Wavelet6.java :  » Science » JSci » JSci » maths » wavelet » daubechies6 » Java Open Source

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JSci » JSci » maths » wavelet » daubechies6 » Wavelet6.java

package JSci.maths.wavelet.daubechies6;

import JSci.maths.wavelet.*;

/******************************************
* Daubechies wavelets adapted to the
* interval by Meyer. Thanks to Pierre Vial
* for the filters.
* @author Daniel Lemire
*****************************************/
public final class Wavelet6 extends MultiscaleFunction  implements Cloneable  {
  private int n0;
  private int k;
  private static final Daubechies6 cdf=new Daubechies6();
  
  public Wavelet6 (int N0, int K) {
    setParameters(N0,K);
  }
  public Wavelet6 () {
  }
  /*******************************
  * Return a String representation
  * of the object
  ********************************/
  public String toString() {
    String ans=new String("[n0=");
    ans.concat(Integer.toString(n0));
    ans.concat("][k=");
    ans.concat(Integer.toString(k));
    ans.concat("]");
    return(ans);
  }
  /*****************************************
  * Check if another object is equal to this
  * Wavelet8 object
  ******************************************/
  public boolean equals(Object a) {
    if((a!=null) && (a instanceof Wavelet6))  {
      Wavelet6 iv=(Wavelet6)a;
      return (this.dimension(0)==iv.dimension(0)) && (this.position()==iv.position());
    }
    return false;
  }
  /****************************************
  * This method is used to compute
  * how the number of scaling functions
  * changes from on scale to the other.
  * Basically, if you have k scaling
  * function and a filter of type t, you'll
  * have 2*k+t scaling functions at the
  * next scale (dyadic case).
  * Notice that this method assumes
  * that one is working with the dyadic
  * grid while the method "previousDimension"
  * define in the interface "filter" doesn't.
  ******************************************/
  public int getFilterType () {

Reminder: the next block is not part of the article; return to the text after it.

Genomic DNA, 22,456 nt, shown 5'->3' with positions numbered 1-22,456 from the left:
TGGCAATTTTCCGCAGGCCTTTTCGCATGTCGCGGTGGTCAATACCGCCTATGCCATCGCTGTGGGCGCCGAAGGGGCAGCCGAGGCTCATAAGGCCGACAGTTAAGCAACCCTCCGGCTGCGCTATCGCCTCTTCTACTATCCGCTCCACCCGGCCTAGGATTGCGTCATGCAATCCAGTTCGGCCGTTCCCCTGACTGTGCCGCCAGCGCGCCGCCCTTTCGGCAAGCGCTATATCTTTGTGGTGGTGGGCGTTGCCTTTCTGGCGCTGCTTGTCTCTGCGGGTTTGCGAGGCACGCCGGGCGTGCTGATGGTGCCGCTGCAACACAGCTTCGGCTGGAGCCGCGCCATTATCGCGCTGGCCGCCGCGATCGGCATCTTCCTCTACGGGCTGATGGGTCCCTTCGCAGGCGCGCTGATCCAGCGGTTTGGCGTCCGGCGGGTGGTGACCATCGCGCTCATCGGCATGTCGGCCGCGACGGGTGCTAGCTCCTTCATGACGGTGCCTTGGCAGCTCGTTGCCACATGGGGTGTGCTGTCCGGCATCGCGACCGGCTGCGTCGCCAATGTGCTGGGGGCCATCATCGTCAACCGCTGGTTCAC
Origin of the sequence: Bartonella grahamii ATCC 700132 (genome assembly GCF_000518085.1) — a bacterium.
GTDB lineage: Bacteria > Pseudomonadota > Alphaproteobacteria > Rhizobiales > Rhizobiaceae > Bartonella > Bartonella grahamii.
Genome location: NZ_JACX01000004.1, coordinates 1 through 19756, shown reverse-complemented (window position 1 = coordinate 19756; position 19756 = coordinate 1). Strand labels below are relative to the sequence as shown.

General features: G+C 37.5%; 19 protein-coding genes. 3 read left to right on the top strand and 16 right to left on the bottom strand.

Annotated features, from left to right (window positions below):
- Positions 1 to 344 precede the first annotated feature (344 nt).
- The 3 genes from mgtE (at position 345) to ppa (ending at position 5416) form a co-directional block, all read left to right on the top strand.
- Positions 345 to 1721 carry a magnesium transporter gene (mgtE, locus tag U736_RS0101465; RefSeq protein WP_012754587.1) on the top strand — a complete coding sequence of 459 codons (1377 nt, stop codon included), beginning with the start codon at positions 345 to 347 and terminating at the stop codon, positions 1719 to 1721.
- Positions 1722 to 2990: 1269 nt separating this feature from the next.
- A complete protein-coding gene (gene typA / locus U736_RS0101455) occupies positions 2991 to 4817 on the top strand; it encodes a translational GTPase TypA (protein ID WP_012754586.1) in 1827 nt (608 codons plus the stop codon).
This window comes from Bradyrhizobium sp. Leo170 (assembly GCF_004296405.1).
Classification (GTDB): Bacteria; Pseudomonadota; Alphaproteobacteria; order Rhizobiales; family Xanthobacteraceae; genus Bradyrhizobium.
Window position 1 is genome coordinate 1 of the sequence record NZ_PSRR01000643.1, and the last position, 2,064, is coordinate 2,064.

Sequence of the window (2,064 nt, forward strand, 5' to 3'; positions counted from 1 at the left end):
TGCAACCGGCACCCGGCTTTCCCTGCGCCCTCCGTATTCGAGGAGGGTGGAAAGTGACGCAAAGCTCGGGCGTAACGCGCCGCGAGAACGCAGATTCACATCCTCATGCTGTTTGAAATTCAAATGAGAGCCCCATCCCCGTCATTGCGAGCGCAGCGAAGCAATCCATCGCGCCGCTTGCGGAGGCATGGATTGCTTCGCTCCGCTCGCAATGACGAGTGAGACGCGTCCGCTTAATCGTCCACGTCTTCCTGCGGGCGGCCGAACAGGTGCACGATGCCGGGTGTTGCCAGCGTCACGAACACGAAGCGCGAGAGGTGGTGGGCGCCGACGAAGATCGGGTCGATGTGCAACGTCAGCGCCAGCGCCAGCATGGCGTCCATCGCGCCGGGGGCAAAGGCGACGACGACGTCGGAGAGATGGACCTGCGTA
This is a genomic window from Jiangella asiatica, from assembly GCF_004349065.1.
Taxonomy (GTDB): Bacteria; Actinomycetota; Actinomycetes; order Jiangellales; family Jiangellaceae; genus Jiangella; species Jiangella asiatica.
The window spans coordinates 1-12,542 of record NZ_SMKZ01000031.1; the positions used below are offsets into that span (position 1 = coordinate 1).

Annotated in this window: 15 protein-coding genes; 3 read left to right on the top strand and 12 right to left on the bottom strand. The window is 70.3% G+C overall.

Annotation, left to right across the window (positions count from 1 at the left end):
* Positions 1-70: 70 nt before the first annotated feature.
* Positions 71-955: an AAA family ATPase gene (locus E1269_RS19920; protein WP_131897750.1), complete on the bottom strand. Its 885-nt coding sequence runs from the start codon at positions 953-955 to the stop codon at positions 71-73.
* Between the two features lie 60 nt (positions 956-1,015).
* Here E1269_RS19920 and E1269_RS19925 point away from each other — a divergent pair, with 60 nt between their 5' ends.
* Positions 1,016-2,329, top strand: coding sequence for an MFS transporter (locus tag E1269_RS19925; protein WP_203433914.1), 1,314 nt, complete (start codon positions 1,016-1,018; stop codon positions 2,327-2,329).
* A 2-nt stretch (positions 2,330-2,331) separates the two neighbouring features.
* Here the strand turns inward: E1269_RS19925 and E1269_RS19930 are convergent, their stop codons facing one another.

return(cdf.filtretype);
  }
  /**********************************************
  * Set the parameters for this object
  * @param N0 number of scaling function on the
  *   scale of this object
  * @param K position or number of this object
  * @exception IllegalScalingException if N0 is not
  *   large enough
  ***********************************************/
  public void setParameters(int N0, int K) {
    if(N0<cdf.minlength) {
      throw new IllegalScalingException(N0,cdf.minlength);
    }
    n0=N0;
    k=K;
  }
  /********************************************
  * Return a copy of this object
  *********************************************/
  public Object clone()  {
    Wavelet6 w=(Wavelet6) super.clone();
    w.n0=n0;
    w.k=k;
    return(w);
  }
  /************************************************
  * Return as an array the sampled values
  * of the function
  * @param j number of iterations
  *************************************************/
  public double[] evaluate ( int j) {
    return(cdf.evalWavelet (n0, k, j));
  }
  /****************************************************
  * Given that the wavelet is written in terms of
  * a scale containing dimension() scaling functions and
  * going jfin scales ahead (iterating jfin times),
  * tells you how many scaling functions you'll need.
  * @param jfin number of iterations
  ******************************************************/
  public int dimension(int jfin) {
    return(Cascades.dimension(n0,jfin+1,cdf.filtretype));
  }
  /****************************************************
  * Number of scaling functions at scale where this
  * wavelet belongs.
  *****************************************************/
  public int dimension() {
    return(dimension(0));
  }
  /****************************************
  * Tells you what is the number of this
  * wavelet. Wavelets are numbered from left
  * to right with the one at the left
  * boundary being noted 0.
  *****************************************/
  public int position() {
    return(k);
  }
}
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